Peter Schiff

The U.S. economy has now become completely dependent on monetary stimulus from the Federal Reserve to support anemic GDP growth that is arguably below the rate of inflation.
While some are convinced that the Fed is ready and willing to remove the economic "training wheels" of quantitative easing, in truth these are the only wheels that are keeping the data from revealing the obvious: that the United States is currently in recession.
As a result I expect additional bouts of "QE" to be unleashed this year. A weak jobs report tomorrow will cement this likelihood. In the end I think we are likely to get QE III and QE IV. Eventually we will get more QE's than Rocky movies!
When analyzing the report, it is also important to look at what types of jobs are being created and destroyed. Without meaningful improvement in the goods producing manufacturing sector, any uptick in hiring should be viewed with a good deal of skepticism. Expansions in public sector employment, or gains in health care, education, or the service sector, will not create the wealth needed to reverse our current economic malaise.  
However, those assuming that a weak jobs report will definitely result in a Wall Street sell off fail to understand the dynamics of our current market. As weak employment numbers raise the chances of a quicker dose of Fed liquidity injections, some investors may be encouraged by the bad news.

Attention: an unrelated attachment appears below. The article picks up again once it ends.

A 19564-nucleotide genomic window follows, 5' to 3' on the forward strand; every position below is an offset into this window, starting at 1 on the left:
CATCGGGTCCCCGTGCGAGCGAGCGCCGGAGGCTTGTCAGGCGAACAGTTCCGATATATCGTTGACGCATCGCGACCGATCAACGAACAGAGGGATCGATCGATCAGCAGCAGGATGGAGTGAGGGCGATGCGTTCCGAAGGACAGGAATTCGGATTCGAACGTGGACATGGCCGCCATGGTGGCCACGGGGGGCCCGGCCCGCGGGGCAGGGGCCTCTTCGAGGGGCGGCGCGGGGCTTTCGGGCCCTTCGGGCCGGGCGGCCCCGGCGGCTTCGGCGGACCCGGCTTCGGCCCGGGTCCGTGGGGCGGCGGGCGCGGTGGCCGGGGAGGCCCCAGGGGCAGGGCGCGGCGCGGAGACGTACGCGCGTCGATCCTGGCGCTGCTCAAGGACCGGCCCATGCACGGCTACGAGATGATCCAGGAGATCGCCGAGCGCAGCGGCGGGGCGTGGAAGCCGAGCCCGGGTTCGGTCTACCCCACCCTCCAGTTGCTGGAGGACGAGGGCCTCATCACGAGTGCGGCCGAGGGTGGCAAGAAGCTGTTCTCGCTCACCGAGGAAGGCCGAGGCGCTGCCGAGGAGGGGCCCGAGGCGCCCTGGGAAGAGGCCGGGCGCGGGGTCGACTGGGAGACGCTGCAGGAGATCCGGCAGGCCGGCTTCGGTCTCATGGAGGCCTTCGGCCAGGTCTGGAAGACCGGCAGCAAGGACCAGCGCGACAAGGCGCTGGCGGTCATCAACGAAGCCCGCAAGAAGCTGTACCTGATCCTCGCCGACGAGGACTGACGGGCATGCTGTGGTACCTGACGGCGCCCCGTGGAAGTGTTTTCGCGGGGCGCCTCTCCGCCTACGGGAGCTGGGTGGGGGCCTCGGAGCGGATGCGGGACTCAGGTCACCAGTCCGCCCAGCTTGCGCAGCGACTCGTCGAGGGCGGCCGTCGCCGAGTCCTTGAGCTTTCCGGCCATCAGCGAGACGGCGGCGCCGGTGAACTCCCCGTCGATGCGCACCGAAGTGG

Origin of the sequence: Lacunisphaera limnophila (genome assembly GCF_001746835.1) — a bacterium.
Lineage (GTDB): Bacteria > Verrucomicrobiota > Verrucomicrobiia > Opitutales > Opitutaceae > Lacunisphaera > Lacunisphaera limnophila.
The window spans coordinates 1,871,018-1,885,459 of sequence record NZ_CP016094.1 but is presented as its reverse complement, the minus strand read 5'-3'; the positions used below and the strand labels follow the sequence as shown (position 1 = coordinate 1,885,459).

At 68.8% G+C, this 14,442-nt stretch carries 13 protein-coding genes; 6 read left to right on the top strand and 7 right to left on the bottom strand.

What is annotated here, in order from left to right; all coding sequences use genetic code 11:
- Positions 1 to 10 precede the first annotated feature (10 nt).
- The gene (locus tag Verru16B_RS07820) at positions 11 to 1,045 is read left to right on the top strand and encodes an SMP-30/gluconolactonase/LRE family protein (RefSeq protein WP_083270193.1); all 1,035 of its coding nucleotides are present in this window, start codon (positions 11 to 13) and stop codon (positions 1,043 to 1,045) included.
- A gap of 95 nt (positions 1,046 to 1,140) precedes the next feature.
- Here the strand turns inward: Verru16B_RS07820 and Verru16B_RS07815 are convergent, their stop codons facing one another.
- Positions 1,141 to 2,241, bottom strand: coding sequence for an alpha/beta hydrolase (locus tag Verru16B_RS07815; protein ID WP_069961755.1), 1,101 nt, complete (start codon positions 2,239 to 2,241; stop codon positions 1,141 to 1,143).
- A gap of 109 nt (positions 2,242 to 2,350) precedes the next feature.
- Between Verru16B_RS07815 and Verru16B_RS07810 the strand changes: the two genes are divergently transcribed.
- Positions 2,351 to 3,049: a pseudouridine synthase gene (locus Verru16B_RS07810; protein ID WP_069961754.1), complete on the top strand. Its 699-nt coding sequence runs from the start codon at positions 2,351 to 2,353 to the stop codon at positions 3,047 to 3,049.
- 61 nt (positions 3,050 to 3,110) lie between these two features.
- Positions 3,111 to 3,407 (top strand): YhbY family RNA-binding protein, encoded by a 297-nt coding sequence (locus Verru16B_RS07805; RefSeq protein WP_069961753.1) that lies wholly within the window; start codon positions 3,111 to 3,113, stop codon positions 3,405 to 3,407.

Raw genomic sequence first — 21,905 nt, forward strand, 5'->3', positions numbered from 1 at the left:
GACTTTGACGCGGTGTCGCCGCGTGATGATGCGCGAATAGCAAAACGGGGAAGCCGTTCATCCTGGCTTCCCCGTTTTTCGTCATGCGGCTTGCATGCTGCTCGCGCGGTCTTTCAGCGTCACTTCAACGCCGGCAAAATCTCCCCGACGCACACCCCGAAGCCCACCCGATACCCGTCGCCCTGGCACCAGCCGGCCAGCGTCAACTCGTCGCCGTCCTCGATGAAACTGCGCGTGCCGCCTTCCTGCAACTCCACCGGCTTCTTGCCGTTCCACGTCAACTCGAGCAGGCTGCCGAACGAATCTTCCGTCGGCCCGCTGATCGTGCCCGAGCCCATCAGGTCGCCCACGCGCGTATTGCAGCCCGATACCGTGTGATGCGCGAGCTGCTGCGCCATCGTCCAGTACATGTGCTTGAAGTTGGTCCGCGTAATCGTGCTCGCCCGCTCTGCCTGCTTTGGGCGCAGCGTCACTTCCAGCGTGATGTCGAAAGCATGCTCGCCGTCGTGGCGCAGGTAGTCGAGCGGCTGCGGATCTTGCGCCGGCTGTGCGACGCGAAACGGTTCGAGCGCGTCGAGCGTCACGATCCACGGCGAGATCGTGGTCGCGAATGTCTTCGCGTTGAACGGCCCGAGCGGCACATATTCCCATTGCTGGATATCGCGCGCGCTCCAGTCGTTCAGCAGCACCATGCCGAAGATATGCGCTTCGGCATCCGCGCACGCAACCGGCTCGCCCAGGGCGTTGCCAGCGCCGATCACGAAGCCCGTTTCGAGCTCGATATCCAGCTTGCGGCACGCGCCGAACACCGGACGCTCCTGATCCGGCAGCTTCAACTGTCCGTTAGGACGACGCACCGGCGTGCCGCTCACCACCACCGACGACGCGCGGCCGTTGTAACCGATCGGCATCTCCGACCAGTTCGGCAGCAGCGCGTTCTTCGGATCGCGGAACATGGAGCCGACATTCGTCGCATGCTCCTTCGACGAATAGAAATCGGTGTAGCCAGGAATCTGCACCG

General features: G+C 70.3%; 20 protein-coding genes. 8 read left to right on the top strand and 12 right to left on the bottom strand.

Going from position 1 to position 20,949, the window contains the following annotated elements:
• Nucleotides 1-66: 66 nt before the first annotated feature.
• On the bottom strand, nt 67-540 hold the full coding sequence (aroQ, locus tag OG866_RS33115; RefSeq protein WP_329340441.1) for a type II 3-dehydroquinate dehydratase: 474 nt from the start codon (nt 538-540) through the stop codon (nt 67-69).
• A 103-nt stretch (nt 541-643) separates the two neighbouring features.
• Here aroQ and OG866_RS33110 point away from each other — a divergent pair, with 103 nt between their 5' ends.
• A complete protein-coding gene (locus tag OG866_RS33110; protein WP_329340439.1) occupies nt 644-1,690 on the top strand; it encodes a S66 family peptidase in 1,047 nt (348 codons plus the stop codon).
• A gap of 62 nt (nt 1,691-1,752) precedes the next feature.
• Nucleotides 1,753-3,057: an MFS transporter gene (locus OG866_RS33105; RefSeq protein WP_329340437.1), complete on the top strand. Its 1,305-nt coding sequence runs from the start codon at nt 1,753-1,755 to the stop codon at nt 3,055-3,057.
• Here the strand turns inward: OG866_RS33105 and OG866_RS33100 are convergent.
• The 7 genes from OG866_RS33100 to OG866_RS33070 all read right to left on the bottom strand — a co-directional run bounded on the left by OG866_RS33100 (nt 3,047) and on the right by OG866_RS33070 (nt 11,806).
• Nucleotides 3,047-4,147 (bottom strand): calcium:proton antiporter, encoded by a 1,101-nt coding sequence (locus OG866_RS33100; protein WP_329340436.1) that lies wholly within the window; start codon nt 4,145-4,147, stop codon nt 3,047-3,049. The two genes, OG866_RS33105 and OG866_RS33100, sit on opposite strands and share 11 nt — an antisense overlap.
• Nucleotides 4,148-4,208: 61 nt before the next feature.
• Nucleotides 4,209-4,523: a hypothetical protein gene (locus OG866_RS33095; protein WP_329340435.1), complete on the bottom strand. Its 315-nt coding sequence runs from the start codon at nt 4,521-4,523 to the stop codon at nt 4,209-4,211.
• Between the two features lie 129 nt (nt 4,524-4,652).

The opposite may be true in the wake of a strong number. This is what happens when money printing replaces production as the true driver of an economy.
Even if numbers are strong, I do not believe that it will alter the underlying economic drift.
The American economy is too weighed down by debt, regulation, and inefficient taxation to grow spontaneously. When the numbers falter, we will fall back on our unhealthy dependence on cheap money.     

Peter Schiff

An expert on money, economic theory, and international investing, Peter is a highly recommended broker by many leading financial newsletters and investment advisory services. He is also a contributing commentator for Newsweek International and served as an economic advisor to the 2008 Ron Paul presidential campaign.

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